Interview With Lightning Prospect Nikita Nesterov

In this translated interview originally appearing on, Lightning prospect Nikita Nesterov talks about his first year overseas, describes his current relationship with his KHL team Traktor Chelyabinsk and tells that he’s not planning getting back to Russia.

– Hello Nikita, do you feel good now?

– I’ve been out with a concussion, I got hit from behind and got a puck in the face during a game against Ottawa’s farm team. But the worst has been the hand surgery. It’s not fully healed yet. I hope I’ll be 100% ready for the season’s start.

First year in the AHL

– Did you expect that the first year overseas would have been that hard?

– I left home not prepared enough. I didn’t know the language, the guys, the league. But after six months I got used to everything and things started going well. Even if “colloquial” English is still hard to me. I understand instructions and hockey terms, I can say something, but nothing more. It’s hard to learn English because in the team I had a lot of people who talked Russian. Six people: Namestnikov, Kucherov, Sergeev, Belorusian Korobov, and Latvian Gudlevskis. And now Vasilevskiy too. We try to hang out together. Earlier I rented a flat with Kucherov, but then Nikita was called up to Tampa and I was alone. Now I live with my girlfriend.

– The team didn’t offer you an English teacher?

– There were lessons almost every day, but we didn’t go much. You know, practices, travels, games. Then you’re so tired that you haven’t any gas left for studies.

– Where did you get more experience, in the KHL season when your Traktor was a runner-up or this season in the AHL?

– I think this season in the AHL. Here they need other skills and you can grow faster. I started playing tougher. I improved pretty much in everything: skating, shooting, vision of the ice. I learned to think faster. If you don’t know what you do you can always shoot the puck along the board. And the forwards won’t give up battling for the puck until they fall.

Nikita Nesterov (Mishey22/Flickr)
Nikita Nesterov (Mishey22/Flickr)

– Do the Syracuse Crunch have a big audience?

– Yes, the arena is almost always full. The arena isn’t the biggest one out there, about six thousand people. They sing the hymn and then support us, no matter how we play. But in general, the city simply loves basketball. They’ve got a very good college team.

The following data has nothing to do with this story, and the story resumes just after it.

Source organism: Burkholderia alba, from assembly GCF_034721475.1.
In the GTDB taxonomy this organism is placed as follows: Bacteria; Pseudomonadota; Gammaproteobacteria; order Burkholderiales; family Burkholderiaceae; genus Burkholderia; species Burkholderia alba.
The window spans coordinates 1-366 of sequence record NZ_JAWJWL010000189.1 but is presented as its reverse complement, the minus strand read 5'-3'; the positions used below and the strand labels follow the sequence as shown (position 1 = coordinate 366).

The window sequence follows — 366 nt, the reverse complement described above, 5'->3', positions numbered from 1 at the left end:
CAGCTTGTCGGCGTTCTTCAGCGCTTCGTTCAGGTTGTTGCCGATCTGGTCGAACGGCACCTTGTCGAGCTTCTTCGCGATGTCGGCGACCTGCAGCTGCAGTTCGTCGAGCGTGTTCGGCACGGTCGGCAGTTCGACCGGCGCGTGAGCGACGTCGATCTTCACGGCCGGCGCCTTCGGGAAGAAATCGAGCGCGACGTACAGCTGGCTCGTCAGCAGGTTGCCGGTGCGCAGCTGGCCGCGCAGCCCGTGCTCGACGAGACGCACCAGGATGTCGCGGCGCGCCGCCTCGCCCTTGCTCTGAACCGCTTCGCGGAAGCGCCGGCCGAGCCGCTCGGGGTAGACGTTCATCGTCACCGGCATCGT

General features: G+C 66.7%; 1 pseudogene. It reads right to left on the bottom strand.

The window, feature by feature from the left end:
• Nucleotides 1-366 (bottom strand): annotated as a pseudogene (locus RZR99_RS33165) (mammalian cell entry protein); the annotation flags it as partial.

– Did you have any enforcer in Syracuse?

– Yes, Eric Neilson and Charles Landry. Thay are good guys and good fighters. They can show you how to deal with fights, how to deal with the opponent jersey, and so on. But I didn’t take any lesson from them, I didn’t went there for that.

– AHL is pretty much an autobus league. How was it for you?

– Well, usually the distances aren’t big, a couple of hours and you’re at the arena. But there are also longer travels. The one to Norfolk for example, a whole 12 hours of travel. We couldn’t fly because of the bad weather. But we had good seats, so I didn’t have any discomfort.

– Usually hockey players can’t forget about their first goal and their initiation. Was it crazy for you?

– They got each young player dressed in women outfit, and we went to the party that way. But I don’t want to talk about it. What happens in Vegas has to stay in Vegas. In the AHL those things happen every time if you’re a rookie.

– Did you drive a car in Syracuse?

– I got a card that allowed me to drive. Me and Kucherov bought a Honda Pilot for 12.000 dollars. A normal car, without frills.

Life in the States

– Syracuse is not far from New York. Did you visit the “Big Apple”?

– We went there during Christmas holidays. It was nice, the streets are decorated with garlands, there is a lot of blinking and lights. In America you do feel Christmas. At our arena they had a little toy on each seat and when we scored, they threw them on the ice.

– Do you like living in the USA?

– I like playing hockey in the USA. No stress, no problems. But for living, I prefer Russia. I wouldn’t stay in the States [after my career].

– Did you feel nostalgia?

– After about three months I started missing home. I got nervous, made some mistakes. The crisis lasted for one week and half, two weeks. Then my girlfriend arrived and all was good again.

– How do you spend time with her in the States?

– I like spending time at the wellness center: I go to the banya, or get a massage. With my girlfriend we go to the park. There is a pond with ducks and she likes it a lot.

– In Chelyabinsk your sister plays hockey. Do you give her advices?

– I just gave her some sticks. Special ones, from a special order. Unfortunately I’m yet to see her playing.

– Did Traktor try to get you back?

– No, no one called me. I didn’t see anyone from the team.

– Maybe they’re angry? Maybe they persuaded you to stay before you crossed the ocean.

– Girls are usually persuaded. We simply decided that I was going. We shooked hands and greeted. What’s the point in calling me if they know I’m not getting back? Maybe once my contract will run out, they’ll try and call me back.

– What did Tampa personnel tell you after your season in the AHL?

– They said I’ve got a good potential, that I should keep on working and all will be great. No one has a guaranteed spot on the team. Even players on an one-way contract can be sent down. I’m under contract for two more years and I’m not planning on leaving. I don’t want anyone to think that I gave up, moreover considering that I didn’t achieve a thing yet.